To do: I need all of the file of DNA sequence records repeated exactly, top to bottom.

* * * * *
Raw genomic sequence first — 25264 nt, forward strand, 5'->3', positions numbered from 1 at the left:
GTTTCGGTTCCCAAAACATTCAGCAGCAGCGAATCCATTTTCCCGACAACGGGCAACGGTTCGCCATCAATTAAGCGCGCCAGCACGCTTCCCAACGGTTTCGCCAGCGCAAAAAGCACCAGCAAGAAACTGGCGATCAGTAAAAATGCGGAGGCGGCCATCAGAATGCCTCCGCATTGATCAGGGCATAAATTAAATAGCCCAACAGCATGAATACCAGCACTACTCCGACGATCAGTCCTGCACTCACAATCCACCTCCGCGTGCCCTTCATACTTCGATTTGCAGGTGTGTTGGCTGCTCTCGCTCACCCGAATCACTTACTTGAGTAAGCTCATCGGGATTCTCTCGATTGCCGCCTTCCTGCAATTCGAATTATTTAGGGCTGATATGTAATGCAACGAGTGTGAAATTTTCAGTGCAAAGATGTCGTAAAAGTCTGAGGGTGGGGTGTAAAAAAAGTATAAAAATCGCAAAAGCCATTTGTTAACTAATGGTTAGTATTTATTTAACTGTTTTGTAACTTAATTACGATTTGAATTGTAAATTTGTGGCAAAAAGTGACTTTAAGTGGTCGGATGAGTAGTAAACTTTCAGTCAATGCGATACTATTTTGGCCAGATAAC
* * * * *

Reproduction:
Raw genomic sequence first — 25264 nt, forward strand, 5'->3', positions numbered from 1 at the left:
GTTTCGGTTCCCAAAACATTCAGCAGCAGCGAATCCATTTTCCCGACAACGGGCAACGGTTCGCCATCAATTAAGCGCGCCAGCACGCTTCCCAACGGTTTCGCCAGCGCAAAAAGCACCAGCAAGAAACTGGCGATCAGTAAAAATGCGGAGGCGGCCATCAGAATGCCTCCGCATTGATCAGGGCATAAATTAAATAGCCCAACAGCATGAATACCAGCACTACTCCGACGATCAGTCCTGCACTCACAATCCACCTCCGCGTGCCCTTCATACTTCGATTTGCAGGTGTGTTGGCTGCTCTCGCTCACCCGAATCACTTACTTGAGTAAGCTCATCGGGATTCTCTCGATTGCCGCCTTCCTGCAATTCGAATTATTTAGGGCTGATATGTAATGCAACGAGTGTGAAATTTTCAGTGCAAAGATGTCGTAAAAGTCTGAGGGTGGGGTGTAAAAAAAGTATAAAAATCGCAAAAGCCATTTGTTAACTAATGGTTAGTATTTATTTAACTGTTTTGTAACTTAATTACGATTTGAATTGTAAATTTGTGGCAAAAAGTGACTTTAAGTGGTCGGATGAGTAGTAAACTTTCAGTCAATGCGATACTATTTTGGCCAGATAAC